Gun Hoax Causes Stir at HHS


Students at first lunch

Madison Puckett, Sophomore Editor

On Friday, September 24th, HHS had a rumor being spread on social media that was proven to be a hoax regarding a gun possibly being brought on school grounds. This prompted HHS to have less than 50% overall attendance that day. 

When the rumor was first going around, with much talk and very little information, students, staff, and parents did not know a whole lot about the situation. HHS students had to decide if they were going to show up to school that day or not. 

Sophomore Zilynn Watt had to make the decision based on what worked best for her and her after-school plans.

“I decided to come to school on September 24th, 2021 because I had a cross country race I wanted to attend,” Watt said

Now not all students had the option to go to school. Some students had to stay home because that was the best option for them and their families, like sophomore Korie Michaelis.

“I didn’t have a choice, I couldn’t come to school because my mom said she values my life over my education,” Michaelis said.

Even teachers had to decide if they were going to come to school. Mrs. Amie Branch decided to come to school because she felt reassured that there was no threat and she wanted to be there for her students.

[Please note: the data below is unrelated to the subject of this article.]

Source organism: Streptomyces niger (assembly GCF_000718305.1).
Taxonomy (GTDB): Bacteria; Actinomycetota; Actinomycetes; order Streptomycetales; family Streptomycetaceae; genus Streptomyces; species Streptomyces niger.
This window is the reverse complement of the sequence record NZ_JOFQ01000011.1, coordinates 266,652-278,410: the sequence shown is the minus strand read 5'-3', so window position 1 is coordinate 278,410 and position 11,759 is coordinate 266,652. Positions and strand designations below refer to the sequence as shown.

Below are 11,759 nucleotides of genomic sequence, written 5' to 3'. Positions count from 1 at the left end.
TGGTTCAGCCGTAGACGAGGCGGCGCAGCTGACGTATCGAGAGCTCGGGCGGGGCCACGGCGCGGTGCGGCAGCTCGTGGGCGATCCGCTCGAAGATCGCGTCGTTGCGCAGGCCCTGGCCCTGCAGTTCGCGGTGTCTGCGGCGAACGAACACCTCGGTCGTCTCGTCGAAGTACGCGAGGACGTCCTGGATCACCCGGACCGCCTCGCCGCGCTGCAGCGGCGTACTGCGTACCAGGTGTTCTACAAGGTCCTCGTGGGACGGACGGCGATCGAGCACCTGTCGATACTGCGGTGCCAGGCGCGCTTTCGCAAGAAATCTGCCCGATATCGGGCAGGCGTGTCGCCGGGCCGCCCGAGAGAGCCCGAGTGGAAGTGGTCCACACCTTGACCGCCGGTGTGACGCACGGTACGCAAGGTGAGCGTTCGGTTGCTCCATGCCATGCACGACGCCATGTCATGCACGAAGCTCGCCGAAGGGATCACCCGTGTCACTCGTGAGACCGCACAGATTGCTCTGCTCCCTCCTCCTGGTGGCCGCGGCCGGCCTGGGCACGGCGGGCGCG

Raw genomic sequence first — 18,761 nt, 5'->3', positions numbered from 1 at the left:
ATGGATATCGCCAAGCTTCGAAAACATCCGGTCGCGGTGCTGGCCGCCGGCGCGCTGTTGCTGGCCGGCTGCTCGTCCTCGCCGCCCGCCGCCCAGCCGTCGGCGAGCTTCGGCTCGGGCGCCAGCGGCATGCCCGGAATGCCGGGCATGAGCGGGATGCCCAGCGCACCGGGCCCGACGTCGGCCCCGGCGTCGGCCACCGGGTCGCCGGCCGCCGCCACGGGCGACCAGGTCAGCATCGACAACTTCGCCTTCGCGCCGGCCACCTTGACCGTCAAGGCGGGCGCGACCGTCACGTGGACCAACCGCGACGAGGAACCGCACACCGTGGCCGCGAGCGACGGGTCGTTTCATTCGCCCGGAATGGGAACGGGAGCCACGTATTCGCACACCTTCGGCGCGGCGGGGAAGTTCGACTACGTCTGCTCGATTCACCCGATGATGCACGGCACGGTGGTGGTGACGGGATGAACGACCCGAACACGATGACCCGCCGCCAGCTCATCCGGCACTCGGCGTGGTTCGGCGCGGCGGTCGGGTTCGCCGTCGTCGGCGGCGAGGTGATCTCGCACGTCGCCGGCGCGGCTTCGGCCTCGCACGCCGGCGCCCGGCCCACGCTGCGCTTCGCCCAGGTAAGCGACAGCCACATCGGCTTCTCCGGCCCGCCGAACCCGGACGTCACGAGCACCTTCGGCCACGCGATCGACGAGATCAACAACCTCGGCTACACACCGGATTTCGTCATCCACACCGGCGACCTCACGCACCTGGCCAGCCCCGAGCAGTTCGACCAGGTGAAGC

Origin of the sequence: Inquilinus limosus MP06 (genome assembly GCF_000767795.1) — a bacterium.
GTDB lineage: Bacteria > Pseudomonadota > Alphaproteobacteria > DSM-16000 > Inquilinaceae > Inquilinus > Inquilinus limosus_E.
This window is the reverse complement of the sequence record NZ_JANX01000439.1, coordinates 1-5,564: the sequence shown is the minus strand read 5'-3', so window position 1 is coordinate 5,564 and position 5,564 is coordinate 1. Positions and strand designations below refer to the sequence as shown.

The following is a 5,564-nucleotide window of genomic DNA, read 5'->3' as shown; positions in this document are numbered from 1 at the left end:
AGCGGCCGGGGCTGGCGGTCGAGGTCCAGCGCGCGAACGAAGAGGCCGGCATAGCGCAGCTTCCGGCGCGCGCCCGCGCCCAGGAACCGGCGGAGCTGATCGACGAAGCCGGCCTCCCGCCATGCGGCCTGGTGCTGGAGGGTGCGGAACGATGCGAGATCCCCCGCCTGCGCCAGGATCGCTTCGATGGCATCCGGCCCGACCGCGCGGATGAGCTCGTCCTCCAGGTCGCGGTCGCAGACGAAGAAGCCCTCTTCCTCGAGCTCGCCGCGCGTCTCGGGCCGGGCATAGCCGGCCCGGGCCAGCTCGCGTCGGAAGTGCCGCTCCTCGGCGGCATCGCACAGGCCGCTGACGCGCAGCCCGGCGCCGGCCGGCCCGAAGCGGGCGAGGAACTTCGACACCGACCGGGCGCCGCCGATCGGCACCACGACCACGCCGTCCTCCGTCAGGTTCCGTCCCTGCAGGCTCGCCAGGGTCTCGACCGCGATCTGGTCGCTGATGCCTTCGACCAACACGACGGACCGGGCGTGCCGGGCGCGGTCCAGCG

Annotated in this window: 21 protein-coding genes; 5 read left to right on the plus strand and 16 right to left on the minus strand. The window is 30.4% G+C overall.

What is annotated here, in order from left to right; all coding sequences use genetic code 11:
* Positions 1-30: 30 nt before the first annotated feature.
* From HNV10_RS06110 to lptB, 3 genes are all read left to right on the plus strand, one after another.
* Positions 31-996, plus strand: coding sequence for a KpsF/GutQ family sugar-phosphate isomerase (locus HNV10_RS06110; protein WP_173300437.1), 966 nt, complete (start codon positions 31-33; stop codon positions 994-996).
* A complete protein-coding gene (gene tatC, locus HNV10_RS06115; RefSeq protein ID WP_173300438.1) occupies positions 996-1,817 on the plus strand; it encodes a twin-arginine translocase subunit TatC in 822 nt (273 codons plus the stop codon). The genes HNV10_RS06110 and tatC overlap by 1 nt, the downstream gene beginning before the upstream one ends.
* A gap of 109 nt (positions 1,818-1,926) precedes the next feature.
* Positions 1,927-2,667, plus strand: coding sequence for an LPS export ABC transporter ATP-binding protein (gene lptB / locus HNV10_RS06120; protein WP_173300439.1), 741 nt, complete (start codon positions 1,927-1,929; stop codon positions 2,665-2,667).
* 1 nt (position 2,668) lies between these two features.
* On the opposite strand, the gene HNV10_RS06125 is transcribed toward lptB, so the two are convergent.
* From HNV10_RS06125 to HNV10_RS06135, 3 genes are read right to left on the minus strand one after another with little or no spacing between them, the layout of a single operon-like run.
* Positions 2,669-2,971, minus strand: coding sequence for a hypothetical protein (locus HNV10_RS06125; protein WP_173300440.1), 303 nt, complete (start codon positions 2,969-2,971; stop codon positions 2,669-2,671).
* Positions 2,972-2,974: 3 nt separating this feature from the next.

“It was an option for me to take the day off Friday. However, after talking to Dr. Vogler about it, she reassured me that there was no substantiated threat and this was really just a rumor,” Branch said “I also feel responsible for setting an example for students and showing that doing the right thing, coming to school, talking about the issues, is the best way to do things.  I wanted to be here to support my students and give them the reassurance and stability that they needed.” 

Any rumor that makes it to the administration is bound to make people worry and have strong opinions. 

Michaelis expresses her thoughts about what was running through her head when she heard about the rumor and what helped influence her choice in staying home.

“I think it was the fact that we didn’t know who it was, they could have been walking behind me in the hallways and I would have no clue,” Michaelis said

Mrs. Branch also had some thoughts and concerns running through her mind while at school.

“Having kids of my own to think about changes the way I look at situations, especially in scary situations.  Also, for me, the biggest concern was that both Mr. Grage and I work here, so if two of us are involved in a scary situation, it leaves our children alone.  This is my worst fear,” Branch said.

A common complaint that came from students and families was that the school was not doing enough to inform the community on the status of the threat, but some students believe the school did as much as they could.

Watt thinks that the school did all that they could and then some to ensure the safety of our students and staff.

“Honestly, I think they approached it decently. They did look into it and tried to figure out what was going on, and if they don’t have much information, they can only go so far with the issue,” Watt said, “Therefore, I believe that they did as much as they could, and I also believe that when some of the teachers locked their classrooms that day it made a few people feel safer.”